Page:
July 9, 2006 -- YOU can
never be certain just how well these things will work
out. You hope for the best. You hope that you give a kid
the ball one day and he'll start making magic right
away. That's all it really is, of course: hope, and
wishful thinking, and the fervent belief that one of
these days, another Tom Seaver will drop out of the sky,
another Dwight Gooden, a kid around whom you can build
That's the special magic of a kid pitcher, after all.
It's why, in 1969, there was never any doubt that Seaver
was the heart and soul of the Mets, even though Cleon
Jones hit .340 that year. It's why, in 1985, it was
Dwight Gooden who got his picture on the side of a
building in Manhattan, while Darryl Strawberry had to be
content with milk ads.
It's why, if Mike Pelfrey is everything the Mets hope
he is, if he becomes everything they so desperately want
him to be, he'll be the one around whom Mets fans will
plan their weeks in the years ahead, more than Lastings
Milledge, more than Jose Reyes, more, even, than David
Wright, who's as close to Roy Hobbs as you'll find
without a movie script.
Pitchers are just different. They've always been
different. Their starts are an event. Their games are a
happening. Wright plays every day. Reyes plays every
day. You miss them today, you'll catch them tomorrow.
Not so with a starting pitcher, who gets 34, 35 times a
year to do what he does, only 17 or 18 of those at home.
When you get a good one, he's a must-see.
Maybe Pelfrey can be that some day. He's certainly
been the object of an inordinate amount of interest,
publicity and fan speculation. Mets fans have been
waiting for another Seaver, after all, from the moment
the last Seaver went away.
What's funny, of course, is that part of the reason
the last Seaver was able to become what he became is
that he did it with hardly any fanfare at all. Mets fans
knew he was good. Maybe they could believe he'd be
great. But how could anyone guess that Tom Seaver would
become Tom Seaver, the Franchise, the guy who made the
Miracle possible, the man who caused an entire city to
lapse into a deep depression when he was traded away on
June 15, 1977?
Because here's the thing:
Nobody could know. Nobody did know. Would you like to
guess how many people showed up at Shea Stadium for Tom
Seaver's major-league debut? Here's a little background:
it was the second day of the season. It was April 13,
1967. The Mets were coming off the greatest year in
franchise history, which is to say they finished in
ninth place rather than 10th, had failed to lose 100
games for the first time in team history, and had
clearly established ownership of the town, since the
Yankees had finished dead last in '66.
Seriously. Take a guess.
Five thousand and five people were there. Alfred
Hitchcock was one of them, and he got himself a good
seat, right behind the Mets dugout, and it's likely that
as brilliant as Hitchcock might have been at knowing how
to thrill the hell out of people, he wasn't remotely
sure what he was watching. Because nobody was.
Not even Seaver, who received only one piece of
advice from manager Wes Westrum before taking the mound:
"I told him that they use the same bat and the same ball
and the same home plate in the big leagues," Westrum
After allowing two runs on six hits and four walks,
and striking out eight, Seaver left with one out in the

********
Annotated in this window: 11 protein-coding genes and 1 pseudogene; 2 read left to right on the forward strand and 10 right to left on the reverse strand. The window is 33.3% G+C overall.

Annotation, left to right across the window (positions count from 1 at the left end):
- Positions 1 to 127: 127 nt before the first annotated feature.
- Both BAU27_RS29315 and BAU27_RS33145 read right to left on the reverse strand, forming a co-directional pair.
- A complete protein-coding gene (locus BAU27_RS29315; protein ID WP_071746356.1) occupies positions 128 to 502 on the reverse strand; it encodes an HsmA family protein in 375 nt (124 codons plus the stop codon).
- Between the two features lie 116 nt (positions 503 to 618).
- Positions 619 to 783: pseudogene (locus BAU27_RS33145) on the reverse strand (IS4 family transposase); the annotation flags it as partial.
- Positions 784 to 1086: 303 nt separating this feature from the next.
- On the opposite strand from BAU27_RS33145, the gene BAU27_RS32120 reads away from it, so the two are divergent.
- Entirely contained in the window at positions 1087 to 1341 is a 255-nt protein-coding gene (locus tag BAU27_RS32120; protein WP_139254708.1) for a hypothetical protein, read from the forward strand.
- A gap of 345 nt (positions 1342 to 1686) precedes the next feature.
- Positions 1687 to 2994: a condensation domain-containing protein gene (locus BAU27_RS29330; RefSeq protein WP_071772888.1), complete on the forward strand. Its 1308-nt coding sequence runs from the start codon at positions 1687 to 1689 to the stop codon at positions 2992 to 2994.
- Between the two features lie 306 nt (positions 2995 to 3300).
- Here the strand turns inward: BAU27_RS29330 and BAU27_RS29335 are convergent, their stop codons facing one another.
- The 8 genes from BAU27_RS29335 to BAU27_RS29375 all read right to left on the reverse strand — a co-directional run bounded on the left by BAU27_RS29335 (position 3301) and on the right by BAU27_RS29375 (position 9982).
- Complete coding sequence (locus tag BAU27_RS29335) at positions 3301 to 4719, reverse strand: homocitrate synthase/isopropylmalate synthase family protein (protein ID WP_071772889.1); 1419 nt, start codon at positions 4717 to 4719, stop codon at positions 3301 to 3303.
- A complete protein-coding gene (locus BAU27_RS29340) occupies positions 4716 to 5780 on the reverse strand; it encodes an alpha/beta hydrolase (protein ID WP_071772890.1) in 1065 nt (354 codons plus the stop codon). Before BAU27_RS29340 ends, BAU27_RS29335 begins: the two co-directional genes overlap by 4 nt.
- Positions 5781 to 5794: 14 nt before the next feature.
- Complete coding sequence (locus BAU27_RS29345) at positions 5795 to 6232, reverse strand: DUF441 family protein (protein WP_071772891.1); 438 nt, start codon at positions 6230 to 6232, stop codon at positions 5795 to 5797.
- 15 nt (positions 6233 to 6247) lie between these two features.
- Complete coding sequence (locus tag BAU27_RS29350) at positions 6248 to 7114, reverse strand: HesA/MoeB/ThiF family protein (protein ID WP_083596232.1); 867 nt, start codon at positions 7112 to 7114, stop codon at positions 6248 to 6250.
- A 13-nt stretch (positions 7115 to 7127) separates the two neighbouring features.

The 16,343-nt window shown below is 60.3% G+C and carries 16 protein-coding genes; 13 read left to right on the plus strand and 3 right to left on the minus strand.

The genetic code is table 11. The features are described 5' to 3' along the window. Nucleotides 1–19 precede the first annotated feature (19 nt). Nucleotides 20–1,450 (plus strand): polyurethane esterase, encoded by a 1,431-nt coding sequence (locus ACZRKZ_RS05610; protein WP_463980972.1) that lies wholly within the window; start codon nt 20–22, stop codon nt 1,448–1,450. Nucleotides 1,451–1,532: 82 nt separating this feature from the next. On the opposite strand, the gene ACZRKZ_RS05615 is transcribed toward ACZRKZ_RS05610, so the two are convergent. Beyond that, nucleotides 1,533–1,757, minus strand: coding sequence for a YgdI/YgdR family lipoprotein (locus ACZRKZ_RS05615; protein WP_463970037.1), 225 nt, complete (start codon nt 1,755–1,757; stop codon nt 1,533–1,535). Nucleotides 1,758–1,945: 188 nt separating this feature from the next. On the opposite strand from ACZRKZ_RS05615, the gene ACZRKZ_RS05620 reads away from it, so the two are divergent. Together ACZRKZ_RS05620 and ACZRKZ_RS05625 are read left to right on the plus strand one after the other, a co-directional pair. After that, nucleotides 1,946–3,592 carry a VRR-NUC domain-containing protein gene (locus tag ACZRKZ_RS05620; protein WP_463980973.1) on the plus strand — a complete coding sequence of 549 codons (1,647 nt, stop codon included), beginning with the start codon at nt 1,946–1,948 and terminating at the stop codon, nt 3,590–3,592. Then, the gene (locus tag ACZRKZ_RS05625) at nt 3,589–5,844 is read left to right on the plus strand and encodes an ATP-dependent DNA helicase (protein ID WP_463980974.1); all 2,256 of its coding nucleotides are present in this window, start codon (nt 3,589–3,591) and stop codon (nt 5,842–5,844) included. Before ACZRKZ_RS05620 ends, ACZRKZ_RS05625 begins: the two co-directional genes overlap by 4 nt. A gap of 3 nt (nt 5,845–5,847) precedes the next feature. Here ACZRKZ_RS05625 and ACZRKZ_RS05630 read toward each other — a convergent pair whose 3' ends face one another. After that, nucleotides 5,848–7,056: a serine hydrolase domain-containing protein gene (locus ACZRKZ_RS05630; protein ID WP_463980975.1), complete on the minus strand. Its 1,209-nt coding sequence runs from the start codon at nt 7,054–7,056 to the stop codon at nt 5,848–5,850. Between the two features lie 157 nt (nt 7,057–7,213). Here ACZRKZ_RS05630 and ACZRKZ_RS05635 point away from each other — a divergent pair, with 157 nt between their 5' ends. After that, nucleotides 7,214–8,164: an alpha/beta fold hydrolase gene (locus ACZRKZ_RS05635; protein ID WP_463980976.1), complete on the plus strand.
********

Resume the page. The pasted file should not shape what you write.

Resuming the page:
fifth inning (proving that even supposed superhero
pitchers of yesteryear didn't always go nine), but the
Mets wound up winning the game 3-2, and moving to .500
(at 1-1) for only the second time in their history.
"I just ran out of gas," Seaver, all of 22, said,
There was twice as much interest at Shea when Gooden
made his home debut on April 19, 1984: There were 10,705
in the park that night. He went five innings, threw 118
pitches, struck out seven, and allowed four unearned
runs in his last inning of work after Ron Gardenhire,
then the Mets' shortstop, fumbled a two-out grounder by
Andre Dawson. There were no K cards, and nobody stood on
strike two. All of that would come later.
"I had trouble locating my fastball and curve until I
broke a sweat," Gooden, 19, said apologetically. "Once I
got loose, I was OK."
Mike Pelfrey walked into a different situation
yesterday due to the Mets' enormous lead in the
division. He put forth a similar effort to his ancestral
predecessors, going five innings and getting the win,
while Seaver and Gooden settled for no-decisions.
What he does from here is up to him. And that'll be
the fun part.
Mike Vaccaro's e-mail address is firstname.lastname@example.org.
His Yankees-Red Sox book, "Emperors and Idiots," is
available at bookstores everywhere.
spent too much time suffering over the semi-professional
basketball team that plays its home games at the Garden,
then you deserve a chuckle or six, and you'll thoroughly
enjoy the following site:
I can't guarantee that the folks who go to today's
France-Italy finale in the World Cup are going to see
any honest-to-goodness goals before they get to the
penalty-kick phase of the game, but I am pretty certain
that the tailgate food beforehand should blow away
anything you see at Giants Stadium.
Tonight wouldn't be a terrible night for "Entourage"
to start getting its fastball back, by the way. And any
time they want to bring E's girlfriend back in play
would be A-OK by me, too.
People who moan about the All-Star Game deciding the
World Series seem to forget that the old system was even
dumber, alternating the home-field between the two
leagues regardless of who had the better record.